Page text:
Over time, you may notice that your piano does not have the same luster as it once did. The polish my start to fade and some spots may be very dirty or dusty. There are products out there to help with this common problem and we will include videos for you as well on what to avoid. If you have keys that are turning colors, we recommend that you check out our basic guidelines here. When cleaning your piano, we always recommend taking the time to do it right and to make sure any polish does not get on the keys of the piano.
Learning What Finish is on Your Piano
There are two common finishes on pianos and they both need to be cared for in different ways. To avoid any damage to your piano, it is recommended that you determine if your piano has been finished with polymer or lacquer. If you live in North America then it is standard to find that your piano has been finished with lacquer. You can tell if it has a lacquer finish when your piano shares a resemblance with wood furniture. In most cases you will see that wood grain and the surface is more susceptible to blemishes. One of the most common problems with lacquer finishes is the waxy build-up. The finish of your piano can be affected by environment and weather as well.
How to polish your piano: The product that you get to polish your lacquer piano is huge. It is worth spending the extra money to get quality polish instead of using something cheap. When checking the label, make sure to avoid these ingredients. First is lemon oil. Some people would debate this but something to consider is the lemon will eventually weaken your finish and cause build up over time. The second ingredient is silicone. This ingredient can cause serious damage to your pianos finish over time.
When polishing your piano, I recommend a few products. One product that I use is Murphy's Oil Soap. This product is great if your piano has more of a satin finish to it. For a higher gloss surface, it is worth investing in OZ cream polish. Both these products work well.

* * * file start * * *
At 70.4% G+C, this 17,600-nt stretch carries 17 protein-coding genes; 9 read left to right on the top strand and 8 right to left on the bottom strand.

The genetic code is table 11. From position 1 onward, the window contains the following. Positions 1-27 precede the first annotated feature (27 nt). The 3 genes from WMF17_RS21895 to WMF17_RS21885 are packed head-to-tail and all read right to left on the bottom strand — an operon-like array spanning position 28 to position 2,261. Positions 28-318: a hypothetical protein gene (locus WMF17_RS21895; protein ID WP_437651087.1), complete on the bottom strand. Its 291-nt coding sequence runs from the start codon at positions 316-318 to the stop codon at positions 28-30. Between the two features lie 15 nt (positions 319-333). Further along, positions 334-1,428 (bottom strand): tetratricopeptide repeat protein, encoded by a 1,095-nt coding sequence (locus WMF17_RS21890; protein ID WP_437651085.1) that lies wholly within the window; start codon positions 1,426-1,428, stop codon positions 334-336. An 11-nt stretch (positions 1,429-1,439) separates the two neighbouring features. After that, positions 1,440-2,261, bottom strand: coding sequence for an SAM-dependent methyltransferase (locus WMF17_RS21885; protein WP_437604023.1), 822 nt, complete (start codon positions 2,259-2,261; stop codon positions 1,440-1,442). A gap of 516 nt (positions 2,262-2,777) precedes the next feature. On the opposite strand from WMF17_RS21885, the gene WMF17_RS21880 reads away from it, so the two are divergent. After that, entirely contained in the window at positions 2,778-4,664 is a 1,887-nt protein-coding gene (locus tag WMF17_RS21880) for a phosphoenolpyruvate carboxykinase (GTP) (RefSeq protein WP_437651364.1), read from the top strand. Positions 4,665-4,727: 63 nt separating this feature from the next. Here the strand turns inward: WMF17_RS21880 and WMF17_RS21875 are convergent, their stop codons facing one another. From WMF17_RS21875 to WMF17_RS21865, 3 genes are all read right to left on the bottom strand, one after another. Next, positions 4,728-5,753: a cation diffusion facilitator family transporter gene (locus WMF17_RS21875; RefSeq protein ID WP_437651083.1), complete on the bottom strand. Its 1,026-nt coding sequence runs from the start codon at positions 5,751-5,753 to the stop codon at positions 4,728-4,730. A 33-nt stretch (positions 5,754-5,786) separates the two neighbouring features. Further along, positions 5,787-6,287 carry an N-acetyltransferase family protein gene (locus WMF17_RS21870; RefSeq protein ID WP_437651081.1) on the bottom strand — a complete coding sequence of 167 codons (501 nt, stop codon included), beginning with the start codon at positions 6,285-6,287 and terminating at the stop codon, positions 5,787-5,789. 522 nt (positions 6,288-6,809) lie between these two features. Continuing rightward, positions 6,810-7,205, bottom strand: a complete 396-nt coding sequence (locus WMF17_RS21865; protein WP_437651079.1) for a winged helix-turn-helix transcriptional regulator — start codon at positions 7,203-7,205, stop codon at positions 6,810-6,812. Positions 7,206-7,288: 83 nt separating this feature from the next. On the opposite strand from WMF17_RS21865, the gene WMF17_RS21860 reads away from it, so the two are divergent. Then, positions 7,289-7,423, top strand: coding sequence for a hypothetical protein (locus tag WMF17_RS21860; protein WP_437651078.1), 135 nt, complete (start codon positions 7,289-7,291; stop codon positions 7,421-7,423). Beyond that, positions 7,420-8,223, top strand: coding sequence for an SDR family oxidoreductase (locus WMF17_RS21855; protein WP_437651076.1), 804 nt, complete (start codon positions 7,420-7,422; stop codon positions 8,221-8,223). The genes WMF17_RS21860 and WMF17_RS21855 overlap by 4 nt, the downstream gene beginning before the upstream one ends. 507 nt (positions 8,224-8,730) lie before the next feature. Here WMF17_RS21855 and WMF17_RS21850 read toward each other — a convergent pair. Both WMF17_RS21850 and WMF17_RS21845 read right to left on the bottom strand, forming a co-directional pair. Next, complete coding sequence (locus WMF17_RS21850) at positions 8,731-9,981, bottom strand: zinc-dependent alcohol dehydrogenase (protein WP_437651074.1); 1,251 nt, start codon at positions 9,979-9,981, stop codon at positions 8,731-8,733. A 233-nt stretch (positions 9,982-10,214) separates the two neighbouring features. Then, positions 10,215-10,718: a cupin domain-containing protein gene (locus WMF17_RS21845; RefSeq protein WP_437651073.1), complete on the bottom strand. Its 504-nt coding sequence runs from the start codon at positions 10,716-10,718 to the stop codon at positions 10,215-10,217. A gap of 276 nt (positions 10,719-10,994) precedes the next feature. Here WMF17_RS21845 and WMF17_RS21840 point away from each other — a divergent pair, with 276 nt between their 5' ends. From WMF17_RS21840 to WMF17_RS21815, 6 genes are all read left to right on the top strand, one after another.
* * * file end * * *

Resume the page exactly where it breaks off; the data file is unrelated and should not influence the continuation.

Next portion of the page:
Tips while applying the polish: The most important and overlooked item is the cloth that you use to apply the polish. This should be very soft and clean. When applying the polish, you should always go with the grain of the wood and be careful around any of the edges and corners. The corners and edges have a thinner layer of finish on them. The last piece of advice here is to make sure not to use a polish that is meant for polymer piano finishes!
How to Care for your Polymer Finish Piano
Polymer finished pianos are usually easy to spot and have a hard finish. Usually, these finishes are reflective and are subject to having fingerprints all over them. The surface is dark and it is very hard to spot the wood grain beneath. The good thing about a polymer finish is that it is resistant to spills and other common wear. The bad part is that you can see scratches that are small easily in the reflective finish among other flaws.
Tips on your polymer finish: Before you worry about trying to apply polish, dust your piano first. In most cases your piano is just dirty and an easy dusting will make a world of difference. If there is still a problem, I recommend you pick up a polymer product from Steinway. Some of the ingredients that you want to avoid using are alcohols or silicone. Both of these will damage the surface. Just like applying any polish, it is a good idea to follow the pattern of the wood grain if you can see it. We have also included other piano care videos below. If you have any other questions, please comment or send us an email.